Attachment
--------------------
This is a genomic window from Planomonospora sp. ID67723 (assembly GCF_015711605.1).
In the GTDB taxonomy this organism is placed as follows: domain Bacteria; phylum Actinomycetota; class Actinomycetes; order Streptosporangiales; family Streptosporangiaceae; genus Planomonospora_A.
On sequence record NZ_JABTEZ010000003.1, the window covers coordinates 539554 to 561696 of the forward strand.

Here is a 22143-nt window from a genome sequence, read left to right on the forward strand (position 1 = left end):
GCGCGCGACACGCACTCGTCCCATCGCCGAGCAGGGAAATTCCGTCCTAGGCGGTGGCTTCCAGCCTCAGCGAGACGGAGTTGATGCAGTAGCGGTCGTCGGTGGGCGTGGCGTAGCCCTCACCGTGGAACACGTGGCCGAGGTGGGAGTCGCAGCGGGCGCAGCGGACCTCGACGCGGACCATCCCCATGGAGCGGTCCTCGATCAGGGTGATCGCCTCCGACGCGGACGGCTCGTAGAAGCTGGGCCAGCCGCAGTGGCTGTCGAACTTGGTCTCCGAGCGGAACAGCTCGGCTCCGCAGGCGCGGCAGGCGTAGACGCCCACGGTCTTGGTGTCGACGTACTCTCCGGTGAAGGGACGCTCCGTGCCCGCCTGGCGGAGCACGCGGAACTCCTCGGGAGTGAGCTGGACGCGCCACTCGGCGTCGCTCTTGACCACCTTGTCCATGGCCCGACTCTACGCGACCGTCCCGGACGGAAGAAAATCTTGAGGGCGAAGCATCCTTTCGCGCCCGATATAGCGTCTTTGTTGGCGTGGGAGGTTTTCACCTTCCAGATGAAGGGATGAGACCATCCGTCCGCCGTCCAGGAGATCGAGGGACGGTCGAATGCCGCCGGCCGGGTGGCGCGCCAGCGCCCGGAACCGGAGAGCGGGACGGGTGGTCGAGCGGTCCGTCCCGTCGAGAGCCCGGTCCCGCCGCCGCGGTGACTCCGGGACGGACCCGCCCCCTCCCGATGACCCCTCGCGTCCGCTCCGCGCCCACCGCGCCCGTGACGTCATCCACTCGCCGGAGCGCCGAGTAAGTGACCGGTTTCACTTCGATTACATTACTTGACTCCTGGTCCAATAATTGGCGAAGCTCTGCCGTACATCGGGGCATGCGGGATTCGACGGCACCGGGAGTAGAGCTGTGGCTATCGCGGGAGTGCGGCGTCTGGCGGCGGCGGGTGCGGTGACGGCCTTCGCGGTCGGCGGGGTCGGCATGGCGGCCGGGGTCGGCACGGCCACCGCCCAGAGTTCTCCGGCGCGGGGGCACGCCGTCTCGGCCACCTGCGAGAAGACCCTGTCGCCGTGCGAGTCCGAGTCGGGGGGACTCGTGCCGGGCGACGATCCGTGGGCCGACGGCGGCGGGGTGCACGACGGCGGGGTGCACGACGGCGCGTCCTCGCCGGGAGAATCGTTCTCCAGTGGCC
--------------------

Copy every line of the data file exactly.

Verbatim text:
This is a genomic window from Planomonospora sp. ID67723 (assembly GCF_015711605.1).
In the GTDB taxonomy this organism is placed as follows: domain Bacteria; phylum Actinomycetota; class Actinomycetes; order Streptosporangiales; family Streptosporangiaceae; genus Planomonospora_A.
On sequence record NZ_JABTEZ010000003.1, the window covers coordinates 539554 to 561696 of the forward strand.

Here is a 22143-nt window from a genome sequence, read left to right on the forward strand (position 1 = left end):
GCGCGCGACACGCACTCGTCCCATCGCCGAGCAGGGAAATTCCGTCCTAGGCGGTGGCTTCCAGCCTCAGCGAGACGGAGTTGATGCAGTAGCGGTCGTCGGTGGGCGTGGCGTAGCCCTCACCGTGGAACACGTGGCCGAGGTGGGAGTCGCAGCGGGCGCAGCGGACCTCGACGCGGACCATCCCCATGGAGCGGTCCTCGATCAGGGTGATCGCCTCCGACGCGGACGGCTCGTAGAAGCTGGGCCAGCCGCAGTGGCTGTCGAACTTGGTCTCCGAGCGGAACAGCTCGGCTCCGCAGGCGCGGCAGGCGTAGACGCCCACGGTCTTGGTGTCGACGTACTCTCCGGTGAAGGGACGCTCCGTGCCCGCCTGGCGGAGCACGCGGAACTCCTCGGGAGTGAGCTGGACGCGCCACTCGGCGTCGCTCTTGACCACCTTGTCCATGGCCCGACTCTACGCGACCGTCCCGGACGGAAGAAAATCTTGAGGGCGAAGCATCCTTTCGCGCCCGATATAGCGTCTTTGTTGGCGTGGGAGGTTTTCACCTTCCAGATGAAGGGATGAGACCATCCGTCCGCCGTCCAGGAGATCGAGGGACGGTCGAATGCCGCCGGCCGGGTGGCGCGCCAGCGCCCGGAACCGGAGAGCGGGACGGGTGGTCGAGCGGTCCGTCCCGTCGAGAGCCCGGTCCCGCCGCCGCGGTGACTCCGGGACGGACCCGCCCCCTCCCGATGACCCCTCGCGTCCGCTCCGCGCCCACCGCGCCCGTGACGTCATCCACTCGCCGGAGCGCCGAGTAAGTGACCGGTTTCACTTCGATTACATTACTTGACTCCTGGTCCAATAATTGGCGAAGCTCTGCCGTACATCGGGGCATGCGGGATTCGACGGCACCGGGAGTAGAGCTGTGGCTATCGCGGGAGTGCGGCGTCTGGCGGCGGCGGGTGCGGTGACGGCCTTCGCGGTCGGCGGGGTCGGCATGGCGGCCGGGGTCGGCACGGCCACCGCCCAGAGTTCTCCGGCGCGGGGGCACGCCGTCTCGGCCACCTGCGAGAAGACCCTGTCGCCGTGCGAGTCCGAGTCGGGGGGACTCGTGCCGGGCGACGATCCGTGGGCCGACGGCGGCGGGGTGCACGACGGCGGGGTGCACGACGGCGCGTCCTCGCCGGGAGAATCGTTCTCCAGTGGCC